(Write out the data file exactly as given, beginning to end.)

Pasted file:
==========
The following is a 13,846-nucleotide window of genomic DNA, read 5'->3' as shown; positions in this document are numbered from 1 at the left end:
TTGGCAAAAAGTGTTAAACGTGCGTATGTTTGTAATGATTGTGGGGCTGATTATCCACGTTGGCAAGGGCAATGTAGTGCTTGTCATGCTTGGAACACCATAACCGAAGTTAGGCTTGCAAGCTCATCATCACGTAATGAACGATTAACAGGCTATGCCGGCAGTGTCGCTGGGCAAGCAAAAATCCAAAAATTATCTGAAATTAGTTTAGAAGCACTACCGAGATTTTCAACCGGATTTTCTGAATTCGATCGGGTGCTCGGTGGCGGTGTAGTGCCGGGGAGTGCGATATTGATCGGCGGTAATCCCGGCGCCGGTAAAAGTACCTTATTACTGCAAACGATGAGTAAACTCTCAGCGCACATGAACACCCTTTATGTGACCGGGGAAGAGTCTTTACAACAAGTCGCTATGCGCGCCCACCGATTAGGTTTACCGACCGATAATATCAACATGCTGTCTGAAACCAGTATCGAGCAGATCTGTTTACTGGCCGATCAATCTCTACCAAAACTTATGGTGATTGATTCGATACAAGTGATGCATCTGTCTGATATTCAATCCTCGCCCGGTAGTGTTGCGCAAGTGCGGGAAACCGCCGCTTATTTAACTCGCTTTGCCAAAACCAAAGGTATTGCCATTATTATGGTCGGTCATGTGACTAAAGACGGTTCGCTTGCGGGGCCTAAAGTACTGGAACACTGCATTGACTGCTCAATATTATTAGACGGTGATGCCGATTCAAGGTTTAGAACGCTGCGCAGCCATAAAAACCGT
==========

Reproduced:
The following is a 13,846-nucleotide window of genomic DNA, read 5'->3' as shown; positions in this document are numbered from 1 at the left end:
TTGGCAAAAAGTGTTAAACGTGCGTATGTTTGTAATGATTGTGGGGCTGATTATCCACGTTGGCAAGGGCAATGTAGTGCTTGTCATGCTTGGAACACCATAACCGAAGTTAGGCTTGCAAGCTCATCATCACGTAATGAACGATTAACAGGCTATGCCGGCAGTGTCGCTGGGCAAGCAAAAATCCAAAAATTATCTGAAATTAGTTTAGAAGCACTACCGAGATTTTCAACCGGATTTTCTGAATTCGATCGGGTGCTCGGTGGCGGTGTAGTGCCGGGGAGTGCGATATTGATCGGCGGTAATCCCGGCGCCGGTAAAAGTACCTTATTACTGCAAACGATGAGTAAACTCTCAGCGCACATGAACACCCTTTATGTGACCGGGGAAGAGTCTTTACAACAAGTCGCTATGCGCGCCCACCGATTAGGTTTACCGACCGATAATATCAACATGCTGTCTGAAACCAGTATCGAGCAGATCTGTTTACTGGCCGATCAATCTCTACCAAAACTTATGGTGATTGATTCGATACAAGTGATGCATCTGTCTGATATTCAATCCTCGCCCGGTAGTGTTGCGCAAGTGCGGGAAACCGCCGCTTATTTAACTCGCTTTGCCAAAACCAAAGGTATTGCCATTATTATGGTCGGTCATGTGACTAAAGACGGTTCGCTTGCGGGGCCTAAAGTACTGGAACACTGCATTGACTGCTCAATATTATTAGACGGTGATGCCGATTCAAGGTTTAGAACGCTGCGCAGCCATAAAAACCGT